Divre Harav – April/2019

Rabbi Eleazer says, “Be diligent in the learning of Torah. Know how to reply to a heretic. And know before Whom you toil and Who your Employer is.”  Pirke Avot 2:19

On a basic level, Rabbi Eleazer suggests that a Jew should know what we believe and why we believe it, and be able to explain and justify it to one who challenges us. Ultimately, though, he also suggests that the reason for studying Torah deeply is to understand and define our relationship with God (our “employer”).

But what if Rabbi Eleazer had been contemplating engaging with another person of deep and sincere faith, rather than a heretic? It would still be the case that in order to have a meaningful religious conversation, a Jew should be steeped in Torah.  The dialogue, in that case, would not be for the purpose of refuting the other, but rather with the desire to learn about the other’s worldview and even to learn from the other. A full understanding of God is only possible through learning about the covenants that God makes with the world through Christianity, Islam, Hindu, Buddhism, Baha’i, and other traditions.

This positive attitude towards interfaith dialogue and understanding was all but impossible in the ancient or medieval world. At the best of times, other religions were tolerated. Under typical circumstances, religion was intertwined with ethnicity, and protecting one’s tribe meant conflict, subservience, domination, or uneasy temporary alliances with neighboring tribes. The religious faith of one people mandated subjugating the religion of conquered people. A conquered and enslaved people have long memories, so thousands of years after Jewish enslavement by Egyptians, we still tell the story and use the negative memory to promote our set of competing values. A history in which Christianity claimed to be the sole true inheritor of Biblical Israelite religion institutionalized antisemitism. Remnants of this suspicion of Christians can be found in the Hagaddah, especially near the end with the traditional reading upon opening the door to Elijah, Shefokh hamat’ka al hagoyim:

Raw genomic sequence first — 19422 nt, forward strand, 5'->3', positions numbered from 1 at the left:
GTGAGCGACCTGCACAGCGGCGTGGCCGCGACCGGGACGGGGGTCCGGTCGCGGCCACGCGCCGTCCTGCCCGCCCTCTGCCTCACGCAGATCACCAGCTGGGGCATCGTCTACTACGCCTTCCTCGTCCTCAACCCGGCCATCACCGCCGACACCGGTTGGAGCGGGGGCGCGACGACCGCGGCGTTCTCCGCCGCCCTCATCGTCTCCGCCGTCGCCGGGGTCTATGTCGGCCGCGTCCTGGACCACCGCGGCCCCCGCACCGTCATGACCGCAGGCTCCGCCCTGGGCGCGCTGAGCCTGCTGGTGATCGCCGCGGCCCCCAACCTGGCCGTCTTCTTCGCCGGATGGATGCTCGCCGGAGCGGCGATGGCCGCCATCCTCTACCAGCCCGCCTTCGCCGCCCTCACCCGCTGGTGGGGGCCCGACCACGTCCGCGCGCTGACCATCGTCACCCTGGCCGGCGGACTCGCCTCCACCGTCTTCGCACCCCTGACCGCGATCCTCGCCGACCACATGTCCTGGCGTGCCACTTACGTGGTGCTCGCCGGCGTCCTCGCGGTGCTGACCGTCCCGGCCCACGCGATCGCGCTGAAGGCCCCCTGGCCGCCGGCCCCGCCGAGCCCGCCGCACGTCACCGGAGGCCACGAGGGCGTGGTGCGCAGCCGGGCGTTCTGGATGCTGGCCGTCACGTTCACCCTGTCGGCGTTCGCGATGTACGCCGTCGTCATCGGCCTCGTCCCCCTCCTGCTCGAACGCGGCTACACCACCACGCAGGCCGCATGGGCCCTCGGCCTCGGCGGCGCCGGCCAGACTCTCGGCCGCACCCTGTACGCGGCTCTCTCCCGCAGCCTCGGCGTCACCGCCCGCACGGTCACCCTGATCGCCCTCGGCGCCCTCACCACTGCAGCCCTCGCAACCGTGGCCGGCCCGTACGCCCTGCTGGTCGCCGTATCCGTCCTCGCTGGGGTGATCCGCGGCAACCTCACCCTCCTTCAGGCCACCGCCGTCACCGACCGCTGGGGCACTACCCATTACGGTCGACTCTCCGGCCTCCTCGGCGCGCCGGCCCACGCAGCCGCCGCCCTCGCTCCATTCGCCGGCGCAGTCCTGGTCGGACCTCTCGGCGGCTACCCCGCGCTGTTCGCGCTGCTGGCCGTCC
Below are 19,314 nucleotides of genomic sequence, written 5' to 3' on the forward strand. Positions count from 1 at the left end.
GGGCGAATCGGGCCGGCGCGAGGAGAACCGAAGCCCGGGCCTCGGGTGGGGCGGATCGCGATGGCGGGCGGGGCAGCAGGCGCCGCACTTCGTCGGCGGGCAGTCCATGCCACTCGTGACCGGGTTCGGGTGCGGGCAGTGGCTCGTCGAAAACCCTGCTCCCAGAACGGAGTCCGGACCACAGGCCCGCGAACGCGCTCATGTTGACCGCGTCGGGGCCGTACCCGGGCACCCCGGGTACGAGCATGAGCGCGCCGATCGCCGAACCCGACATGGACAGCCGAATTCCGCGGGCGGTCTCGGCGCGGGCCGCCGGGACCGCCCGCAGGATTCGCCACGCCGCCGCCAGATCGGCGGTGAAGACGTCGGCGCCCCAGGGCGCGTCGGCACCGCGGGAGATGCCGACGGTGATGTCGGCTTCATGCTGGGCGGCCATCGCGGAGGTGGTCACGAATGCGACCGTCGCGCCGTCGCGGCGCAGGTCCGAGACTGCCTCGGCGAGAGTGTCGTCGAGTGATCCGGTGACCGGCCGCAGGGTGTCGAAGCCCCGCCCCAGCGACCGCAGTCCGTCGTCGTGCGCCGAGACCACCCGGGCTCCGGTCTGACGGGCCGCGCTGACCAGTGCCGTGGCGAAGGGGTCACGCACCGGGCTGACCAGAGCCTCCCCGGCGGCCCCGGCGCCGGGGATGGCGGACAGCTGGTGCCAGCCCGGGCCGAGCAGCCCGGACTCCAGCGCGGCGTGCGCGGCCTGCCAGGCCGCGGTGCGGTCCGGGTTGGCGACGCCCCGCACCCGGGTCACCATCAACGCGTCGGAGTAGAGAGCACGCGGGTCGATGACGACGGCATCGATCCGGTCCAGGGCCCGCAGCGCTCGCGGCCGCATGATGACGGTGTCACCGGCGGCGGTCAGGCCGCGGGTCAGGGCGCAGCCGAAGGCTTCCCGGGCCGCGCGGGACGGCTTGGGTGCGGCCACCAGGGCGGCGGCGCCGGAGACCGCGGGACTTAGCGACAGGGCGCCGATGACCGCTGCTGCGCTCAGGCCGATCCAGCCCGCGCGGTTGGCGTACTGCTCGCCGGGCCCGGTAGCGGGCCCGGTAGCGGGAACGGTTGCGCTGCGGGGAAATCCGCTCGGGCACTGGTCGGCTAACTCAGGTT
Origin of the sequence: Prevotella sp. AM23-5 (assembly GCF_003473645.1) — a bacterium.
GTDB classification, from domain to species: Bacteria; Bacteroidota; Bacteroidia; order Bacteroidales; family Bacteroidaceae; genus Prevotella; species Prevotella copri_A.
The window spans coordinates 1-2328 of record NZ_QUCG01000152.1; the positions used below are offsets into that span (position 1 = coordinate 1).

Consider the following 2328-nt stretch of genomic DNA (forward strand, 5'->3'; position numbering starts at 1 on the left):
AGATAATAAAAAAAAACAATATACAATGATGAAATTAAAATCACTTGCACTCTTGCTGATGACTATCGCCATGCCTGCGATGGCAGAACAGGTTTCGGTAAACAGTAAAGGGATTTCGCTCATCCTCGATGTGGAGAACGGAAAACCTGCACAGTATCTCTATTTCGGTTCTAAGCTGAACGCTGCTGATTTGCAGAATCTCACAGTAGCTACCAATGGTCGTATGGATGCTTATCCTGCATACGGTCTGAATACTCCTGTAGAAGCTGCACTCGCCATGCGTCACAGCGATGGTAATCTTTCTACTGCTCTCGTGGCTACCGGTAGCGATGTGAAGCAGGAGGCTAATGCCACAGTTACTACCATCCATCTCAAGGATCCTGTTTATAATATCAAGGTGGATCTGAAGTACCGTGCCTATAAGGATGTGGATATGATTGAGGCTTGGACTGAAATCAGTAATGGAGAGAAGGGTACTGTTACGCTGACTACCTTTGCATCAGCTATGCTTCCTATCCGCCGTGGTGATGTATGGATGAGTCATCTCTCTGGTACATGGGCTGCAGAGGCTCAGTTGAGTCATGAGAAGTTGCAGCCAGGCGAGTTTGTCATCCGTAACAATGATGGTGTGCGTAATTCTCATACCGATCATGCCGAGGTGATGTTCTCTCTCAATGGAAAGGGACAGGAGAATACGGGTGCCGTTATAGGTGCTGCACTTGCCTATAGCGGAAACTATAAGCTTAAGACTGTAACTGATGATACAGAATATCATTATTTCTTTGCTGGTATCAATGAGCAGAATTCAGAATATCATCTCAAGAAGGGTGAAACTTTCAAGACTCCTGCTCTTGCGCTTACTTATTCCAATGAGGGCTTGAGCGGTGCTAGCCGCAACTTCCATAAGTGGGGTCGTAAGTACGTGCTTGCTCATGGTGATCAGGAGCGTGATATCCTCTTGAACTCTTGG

Pour out Your wrath upon those who do not know You and upon the governments which do not call upon Your Name. For they have devoured Jacob and laid waste his dwelling place (Psalms 79:6-7). Pour out Your fury upon them; let the fierceness of Your anger overtake them (Psalms 69:25). Pursue them in indignation and destroy them from under Your heavens (Lamentations 3:66).

However, a Haggadah entitled “A Different Night” by Noam Zion and David Dishon includes an additional passage said to have first appeared in a medieval (1521) Ashkenazi Haggadah from Worms. although it may have more modern origins. 

Pour out Your love on the nations who have known you and on the kingdoms that call upon your name. For they show loving-kindness to the seed of Jacob and they defend your people Israel from those who would devour them alive. May the live to see the sukkah of peace spread over your chosen ones and to participate in the joy of your nations.

In a world in which antisemitism is increasing, I continue to recite the traditional version. But in a world in which there is more dialogue, understanding, and cooperation between faith traditions than at any time in history, I also recite the second text. May your Passover Seder be filled with love, Torah, and the spirit of God.

Hebrew Word of the Month:

  • Apikoros – heretic, from the Greek philosopher Epicurus, representing the world view that God neither intervenes in human affairs nor holds us accountable after we die.
  • Heima – anger.

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